When M. Night Shyamalan’s Signs came out, I encountered several people (critics and acquaintances alike) who complained about the illogicality or plot holes in the alien invasion story. Let it be known that I find no such flaws, and I find it a perfectly thrilling “threat-from-worlds-beyond” tale. My real issue with such complaints, though, was that in dwelling on the invasion storyline, these people were failing to grasp what was, in my opinion, the actual story of Signs. Namely, the restoration of a man’s faith and family.
I guess, in fairness, that “story” would be better labeled the “subtext” of Signs. The plot and premise are inarguably concerned with alien invasion. But it begs the question in such instances (and there are many) of what the story is exactly: is it the movement of dramatic events on the film’s surface, or the subtler things happening to the characters in between and because of those events?
I find that I love many films for their “subtext,” films that are disliked (or at least judged) for their surface plot. In such cases, the critic or fellow filmgoer and I are essentially talking about two different films. Critics scorched What Dreams May Come for its flaccid New Age handling of death and the afterlife. I saw a film that paints an interesting portrait of the life to come, but one that is primarily about a man who rescues his wife from slavery to pain by joining her in it. To me, What Dreams May Come is all about love, relationship, and the endurance of hope—the afterlife elements a mere (albeit creative) backdrop for those themes.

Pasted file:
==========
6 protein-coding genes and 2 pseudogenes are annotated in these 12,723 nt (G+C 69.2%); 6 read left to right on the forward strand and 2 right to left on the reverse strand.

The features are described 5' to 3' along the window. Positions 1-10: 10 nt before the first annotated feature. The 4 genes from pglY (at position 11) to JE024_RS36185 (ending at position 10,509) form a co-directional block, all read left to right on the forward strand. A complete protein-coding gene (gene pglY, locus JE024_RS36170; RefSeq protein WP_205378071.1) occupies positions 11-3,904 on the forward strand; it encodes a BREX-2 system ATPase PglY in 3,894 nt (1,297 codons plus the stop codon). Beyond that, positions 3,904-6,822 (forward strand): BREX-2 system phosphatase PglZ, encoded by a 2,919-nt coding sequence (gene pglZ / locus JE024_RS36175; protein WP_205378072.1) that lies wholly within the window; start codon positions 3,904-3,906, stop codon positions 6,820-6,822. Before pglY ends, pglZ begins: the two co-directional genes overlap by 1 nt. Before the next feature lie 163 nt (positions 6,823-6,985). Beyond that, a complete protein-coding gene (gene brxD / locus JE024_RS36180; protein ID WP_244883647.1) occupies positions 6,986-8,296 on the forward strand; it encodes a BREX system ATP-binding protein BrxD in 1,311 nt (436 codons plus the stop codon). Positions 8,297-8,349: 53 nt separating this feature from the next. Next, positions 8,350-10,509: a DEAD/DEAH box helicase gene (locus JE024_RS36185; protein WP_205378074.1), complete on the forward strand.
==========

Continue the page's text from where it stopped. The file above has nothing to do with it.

It certainly requires a powerful, and powerfully executed, subtext to redirect our focus from a film’s foreground to its background (or is it the other way around?). But much like I can embrace a film with a strong story and questionable (or even bad) science, I can easily embrace a film with a gripping subtext even if the surface story has weaknesses. It’s true that oftentimes subtext is belatedly or obligatorily soldered onto a film (name your favorite unnecessary, paint-by-number love interest)—but sometimes it is the very soul of a film. And I propose that it is better to judge a film—as it is a person—by its soul, rather than by its face.